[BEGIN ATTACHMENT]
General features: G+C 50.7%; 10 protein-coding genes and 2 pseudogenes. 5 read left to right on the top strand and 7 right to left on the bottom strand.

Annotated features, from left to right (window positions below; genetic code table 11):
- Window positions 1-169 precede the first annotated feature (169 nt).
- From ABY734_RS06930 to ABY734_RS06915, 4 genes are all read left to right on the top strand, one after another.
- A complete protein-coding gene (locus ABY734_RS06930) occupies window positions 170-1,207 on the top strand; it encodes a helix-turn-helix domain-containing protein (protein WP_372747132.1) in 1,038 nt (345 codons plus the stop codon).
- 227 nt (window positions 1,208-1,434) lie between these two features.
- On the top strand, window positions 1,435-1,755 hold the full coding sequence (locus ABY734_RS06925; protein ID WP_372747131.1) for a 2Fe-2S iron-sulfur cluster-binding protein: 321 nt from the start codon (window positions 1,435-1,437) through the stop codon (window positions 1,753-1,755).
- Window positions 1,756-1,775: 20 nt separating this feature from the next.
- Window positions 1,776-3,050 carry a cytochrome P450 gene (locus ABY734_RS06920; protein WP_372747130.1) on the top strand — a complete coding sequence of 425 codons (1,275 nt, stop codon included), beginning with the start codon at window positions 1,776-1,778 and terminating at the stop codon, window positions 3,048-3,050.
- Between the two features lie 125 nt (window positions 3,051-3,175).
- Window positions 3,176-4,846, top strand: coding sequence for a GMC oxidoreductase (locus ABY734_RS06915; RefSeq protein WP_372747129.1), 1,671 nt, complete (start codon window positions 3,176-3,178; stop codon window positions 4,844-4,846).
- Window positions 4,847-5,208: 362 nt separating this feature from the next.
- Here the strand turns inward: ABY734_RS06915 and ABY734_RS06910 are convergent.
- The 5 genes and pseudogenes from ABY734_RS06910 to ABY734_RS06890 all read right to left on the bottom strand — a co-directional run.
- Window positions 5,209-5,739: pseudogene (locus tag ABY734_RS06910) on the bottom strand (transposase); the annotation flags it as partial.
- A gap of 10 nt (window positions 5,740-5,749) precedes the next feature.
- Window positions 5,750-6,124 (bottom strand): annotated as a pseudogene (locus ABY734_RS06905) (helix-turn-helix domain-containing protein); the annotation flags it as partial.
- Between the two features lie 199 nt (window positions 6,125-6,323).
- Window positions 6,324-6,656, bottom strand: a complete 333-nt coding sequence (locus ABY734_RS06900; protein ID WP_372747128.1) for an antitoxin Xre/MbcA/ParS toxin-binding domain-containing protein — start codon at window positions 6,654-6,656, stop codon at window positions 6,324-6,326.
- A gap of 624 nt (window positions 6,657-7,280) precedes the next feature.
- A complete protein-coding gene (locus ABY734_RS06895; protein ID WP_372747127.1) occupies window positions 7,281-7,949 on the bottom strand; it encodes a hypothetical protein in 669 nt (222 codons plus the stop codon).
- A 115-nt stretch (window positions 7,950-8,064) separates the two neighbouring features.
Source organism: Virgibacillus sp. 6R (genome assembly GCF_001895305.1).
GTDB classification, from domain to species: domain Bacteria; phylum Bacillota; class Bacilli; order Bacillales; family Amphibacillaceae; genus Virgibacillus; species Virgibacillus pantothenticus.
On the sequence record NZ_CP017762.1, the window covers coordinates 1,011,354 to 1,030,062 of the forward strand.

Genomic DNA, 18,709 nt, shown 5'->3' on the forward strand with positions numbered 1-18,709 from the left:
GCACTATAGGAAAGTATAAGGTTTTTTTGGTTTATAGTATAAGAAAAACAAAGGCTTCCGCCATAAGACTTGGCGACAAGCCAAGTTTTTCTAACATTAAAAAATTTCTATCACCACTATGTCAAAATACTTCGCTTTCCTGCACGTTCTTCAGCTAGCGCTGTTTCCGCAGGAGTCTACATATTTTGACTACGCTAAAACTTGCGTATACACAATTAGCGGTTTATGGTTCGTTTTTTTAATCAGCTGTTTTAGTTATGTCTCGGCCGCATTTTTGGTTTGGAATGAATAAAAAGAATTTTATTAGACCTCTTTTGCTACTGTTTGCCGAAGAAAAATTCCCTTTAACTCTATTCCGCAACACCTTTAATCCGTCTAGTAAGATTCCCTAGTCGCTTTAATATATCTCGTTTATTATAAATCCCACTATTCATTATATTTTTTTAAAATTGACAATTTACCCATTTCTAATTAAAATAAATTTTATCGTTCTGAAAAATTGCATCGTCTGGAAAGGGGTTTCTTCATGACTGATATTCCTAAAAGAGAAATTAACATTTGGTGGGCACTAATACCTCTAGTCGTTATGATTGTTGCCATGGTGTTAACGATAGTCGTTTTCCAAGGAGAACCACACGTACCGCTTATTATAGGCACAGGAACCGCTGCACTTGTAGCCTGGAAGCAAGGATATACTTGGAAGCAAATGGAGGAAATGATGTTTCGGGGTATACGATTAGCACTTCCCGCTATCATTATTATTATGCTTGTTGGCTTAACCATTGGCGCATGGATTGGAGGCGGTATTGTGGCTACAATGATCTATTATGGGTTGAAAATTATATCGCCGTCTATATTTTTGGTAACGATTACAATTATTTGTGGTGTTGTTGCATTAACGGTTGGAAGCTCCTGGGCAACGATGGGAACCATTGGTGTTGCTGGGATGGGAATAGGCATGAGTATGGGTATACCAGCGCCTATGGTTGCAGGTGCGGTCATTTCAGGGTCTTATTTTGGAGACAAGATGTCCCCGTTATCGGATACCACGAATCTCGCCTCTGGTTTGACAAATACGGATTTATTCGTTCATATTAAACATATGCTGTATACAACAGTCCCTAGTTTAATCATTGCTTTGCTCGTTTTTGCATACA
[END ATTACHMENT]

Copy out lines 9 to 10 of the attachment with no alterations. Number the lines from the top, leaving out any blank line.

- Window positions 1,776-3,050 carry a cytochrome P450 gene (locus ABY734_RS06920; protein WP_372747130.1) on the top strand — a complete coding sequence of 425 codons (1,275 nt, stop codon included), beginning with the start codon at window positions 1,776-1,778 and terminating at the stop codon, window positions 3,048-3,050.
- Between the two features lie 125 nt (window positions 3,051-3,175).